Dana Johnston is an earth scientist specializing in experimental studies of magmatic and volcanic processes. He earned his doctorate at the University of Minnesota and then joined the faculty of the University of Oregon where he rose through the ranks to dean of the natural sciences division before retiring in 2014. Along the way he co-edited Journal of Volcanology and Geothermal Research and co-authored nearly 100 scientific publications, many describing laboratory simulations of magma genesis at the very high pressures and temperatures of our planet’s interior.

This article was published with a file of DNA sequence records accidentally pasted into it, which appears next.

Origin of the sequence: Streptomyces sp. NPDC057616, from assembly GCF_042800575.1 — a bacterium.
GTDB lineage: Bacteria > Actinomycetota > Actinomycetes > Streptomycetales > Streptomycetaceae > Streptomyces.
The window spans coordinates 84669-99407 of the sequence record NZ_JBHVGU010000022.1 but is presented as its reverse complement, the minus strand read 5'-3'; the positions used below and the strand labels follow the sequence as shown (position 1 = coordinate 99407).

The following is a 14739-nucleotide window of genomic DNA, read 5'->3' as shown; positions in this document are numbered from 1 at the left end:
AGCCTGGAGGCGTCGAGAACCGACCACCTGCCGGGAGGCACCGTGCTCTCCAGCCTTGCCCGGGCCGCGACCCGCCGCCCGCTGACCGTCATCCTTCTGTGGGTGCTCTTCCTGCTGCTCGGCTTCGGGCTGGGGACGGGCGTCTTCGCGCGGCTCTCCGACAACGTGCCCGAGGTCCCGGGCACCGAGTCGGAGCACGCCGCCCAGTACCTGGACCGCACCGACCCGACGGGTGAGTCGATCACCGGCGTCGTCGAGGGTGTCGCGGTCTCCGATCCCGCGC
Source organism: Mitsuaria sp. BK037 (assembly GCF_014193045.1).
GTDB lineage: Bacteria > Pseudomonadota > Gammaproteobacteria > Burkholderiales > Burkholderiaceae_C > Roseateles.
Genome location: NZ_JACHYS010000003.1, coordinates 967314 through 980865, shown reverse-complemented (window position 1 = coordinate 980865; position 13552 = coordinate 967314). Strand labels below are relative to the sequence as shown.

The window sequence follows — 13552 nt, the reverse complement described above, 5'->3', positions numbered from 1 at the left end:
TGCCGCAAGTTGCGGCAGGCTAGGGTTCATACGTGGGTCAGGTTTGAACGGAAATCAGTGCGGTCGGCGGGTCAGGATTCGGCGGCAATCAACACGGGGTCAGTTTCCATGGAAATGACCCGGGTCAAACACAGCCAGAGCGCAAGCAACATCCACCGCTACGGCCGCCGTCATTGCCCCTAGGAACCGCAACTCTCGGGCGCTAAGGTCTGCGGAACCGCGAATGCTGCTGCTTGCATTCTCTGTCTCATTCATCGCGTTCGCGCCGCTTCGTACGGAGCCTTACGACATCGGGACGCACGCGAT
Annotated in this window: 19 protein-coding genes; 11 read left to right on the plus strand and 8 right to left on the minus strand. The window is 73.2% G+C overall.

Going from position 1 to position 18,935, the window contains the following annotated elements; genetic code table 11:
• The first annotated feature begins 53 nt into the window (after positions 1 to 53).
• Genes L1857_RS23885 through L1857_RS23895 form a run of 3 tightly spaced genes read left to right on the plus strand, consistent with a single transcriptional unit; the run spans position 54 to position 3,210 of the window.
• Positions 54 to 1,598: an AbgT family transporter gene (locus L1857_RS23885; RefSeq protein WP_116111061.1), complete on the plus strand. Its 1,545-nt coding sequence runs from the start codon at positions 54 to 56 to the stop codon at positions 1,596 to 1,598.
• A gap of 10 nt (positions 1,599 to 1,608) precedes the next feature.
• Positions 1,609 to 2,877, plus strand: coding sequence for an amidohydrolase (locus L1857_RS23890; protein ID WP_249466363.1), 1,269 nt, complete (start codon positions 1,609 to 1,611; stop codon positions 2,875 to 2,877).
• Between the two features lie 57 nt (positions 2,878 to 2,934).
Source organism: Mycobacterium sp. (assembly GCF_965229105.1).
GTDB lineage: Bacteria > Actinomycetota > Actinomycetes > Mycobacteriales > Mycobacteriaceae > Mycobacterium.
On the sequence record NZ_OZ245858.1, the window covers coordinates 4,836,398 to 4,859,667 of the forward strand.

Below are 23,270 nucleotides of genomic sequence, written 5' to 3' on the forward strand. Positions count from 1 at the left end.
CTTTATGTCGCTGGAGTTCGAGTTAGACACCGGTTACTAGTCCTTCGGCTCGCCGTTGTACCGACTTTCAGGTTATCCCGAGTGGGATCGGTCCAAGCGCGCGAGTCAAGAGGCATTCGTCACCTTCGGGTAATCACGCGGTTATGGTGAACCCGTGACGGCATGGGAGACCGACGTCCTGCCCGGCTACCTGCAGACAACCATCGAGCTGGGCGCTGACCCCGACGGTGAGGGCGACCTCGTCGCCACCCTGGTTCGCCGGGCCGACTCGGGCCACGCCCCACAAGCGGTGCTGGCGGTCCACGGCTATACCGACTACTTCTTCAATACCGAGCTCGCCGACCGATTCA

While growing up he lived on both coasts of the United States, and in Lebanon, Puerto Rico and England. He has also travelled widely visiting volcanoes and other geological features throughout the world, including Alaska, Antarctica, Australia, Baffin Island, the Galapagos, Greenland, Hawaii, Iceland, Newfoundland, Norway, Oman, Patagonia and Svalbard.
Dana’s association with Lindblad began after retirement, as a guest on an expedition to the White Continent. Subsequent travel to Svalbard, west Greenland, and South Georgia Island so enthralled him that he sought a position on Lindblad’s naturalist staff and joined the team in 2018. He is a huge enthusiast of all-things-magmatic, and is particularly drawn to Earth’s highest latitudes, both north and south.